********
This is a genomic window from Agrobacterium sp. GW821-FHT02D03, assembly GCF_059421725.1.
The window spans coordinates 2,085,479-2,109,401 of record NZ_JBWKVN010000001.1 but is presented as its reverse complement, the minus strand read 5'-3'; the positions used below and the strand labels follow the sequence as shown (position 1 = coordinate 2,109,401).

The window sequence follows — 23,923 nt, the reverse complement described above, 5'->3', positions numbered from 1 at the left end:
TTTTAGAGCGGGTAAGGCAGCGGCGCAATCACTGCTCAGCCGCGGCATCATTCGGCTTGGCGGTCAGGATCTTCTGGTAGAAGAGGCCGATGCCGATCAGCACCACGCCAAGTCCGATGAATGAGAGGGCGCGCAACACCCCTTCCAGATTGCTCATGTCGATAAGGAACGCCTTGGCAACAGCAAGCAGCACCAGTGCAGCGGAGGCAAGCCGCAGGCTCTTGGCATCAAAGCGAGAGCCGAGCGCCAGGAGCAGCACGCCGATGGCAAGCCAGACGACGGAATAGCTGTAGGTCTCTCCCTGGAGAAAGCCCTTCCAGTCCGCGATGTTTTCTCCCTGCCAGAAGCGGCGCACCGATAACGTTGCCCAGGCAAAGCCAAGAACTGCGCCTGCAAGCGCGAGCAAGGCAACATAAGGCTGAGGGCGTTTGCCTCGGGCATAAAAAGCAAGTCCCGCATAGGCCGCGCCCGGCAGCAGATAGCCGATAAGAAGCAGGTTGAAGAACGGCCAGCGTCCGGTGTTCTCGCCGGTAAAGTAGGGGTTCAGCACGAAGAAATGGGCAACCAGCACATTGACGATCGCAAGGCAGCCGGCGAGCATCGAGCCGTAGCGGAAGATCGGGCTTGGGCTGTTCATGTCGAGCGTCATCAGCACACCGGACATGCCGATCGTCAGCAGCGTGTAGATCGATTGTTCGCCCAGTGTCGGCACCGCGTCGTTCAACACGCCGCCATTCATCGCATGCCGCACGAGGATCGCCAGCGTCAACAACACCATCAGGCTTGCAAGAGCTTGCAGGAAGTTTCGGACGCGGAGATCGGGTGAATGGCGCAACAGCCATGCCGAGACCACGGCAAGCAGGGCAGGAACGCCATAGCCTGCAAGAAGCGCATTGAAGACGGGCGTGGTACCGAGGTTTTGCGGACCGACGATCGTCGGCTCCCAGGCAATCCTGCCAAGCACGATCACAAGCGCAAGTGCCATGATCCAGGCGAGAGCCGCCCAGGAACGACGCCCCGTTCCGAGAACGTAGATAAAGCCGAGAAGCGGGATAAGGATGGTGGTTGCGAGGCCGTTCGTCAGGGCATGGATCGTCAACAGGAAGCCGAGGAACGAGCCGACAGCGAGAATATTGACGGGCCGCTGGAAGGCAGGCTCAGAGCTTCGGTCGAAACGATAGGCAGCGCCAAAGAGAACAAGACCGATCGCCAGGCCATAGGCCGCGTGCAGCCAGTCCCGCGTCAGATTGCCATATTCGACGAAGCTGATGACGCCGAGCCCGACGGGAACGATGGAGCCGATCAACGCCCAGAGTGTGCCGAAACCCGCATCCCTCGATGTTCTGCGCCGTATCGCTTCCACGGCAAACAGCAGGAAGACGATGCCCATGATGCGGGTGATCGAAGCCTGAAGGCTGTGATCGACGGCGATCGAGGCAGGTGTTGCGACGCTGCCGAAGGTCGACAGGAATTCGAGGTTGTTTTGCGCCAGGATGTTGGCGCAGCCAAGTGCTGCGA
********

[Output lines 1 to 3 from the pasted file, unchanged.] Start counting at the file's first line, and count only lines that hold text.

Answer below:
This is a genomic window from Agrobacterium sp. GW821-FHT02D03, assembly GCF_059421725.1.
The window spans coordinates 2,085,479-2,109,401 of record NZ_JBWKVN010000001.1 but is presented as its reverse complement, the minus strand read 5'-3'; the positions used below and the strand labels follow the sequence as shown (position 1 = coordinate 2,109,401).

The window sequence follows — 23,923 nt, the reverse complement described above, 5'->3', positions numbered from 1 at the left end: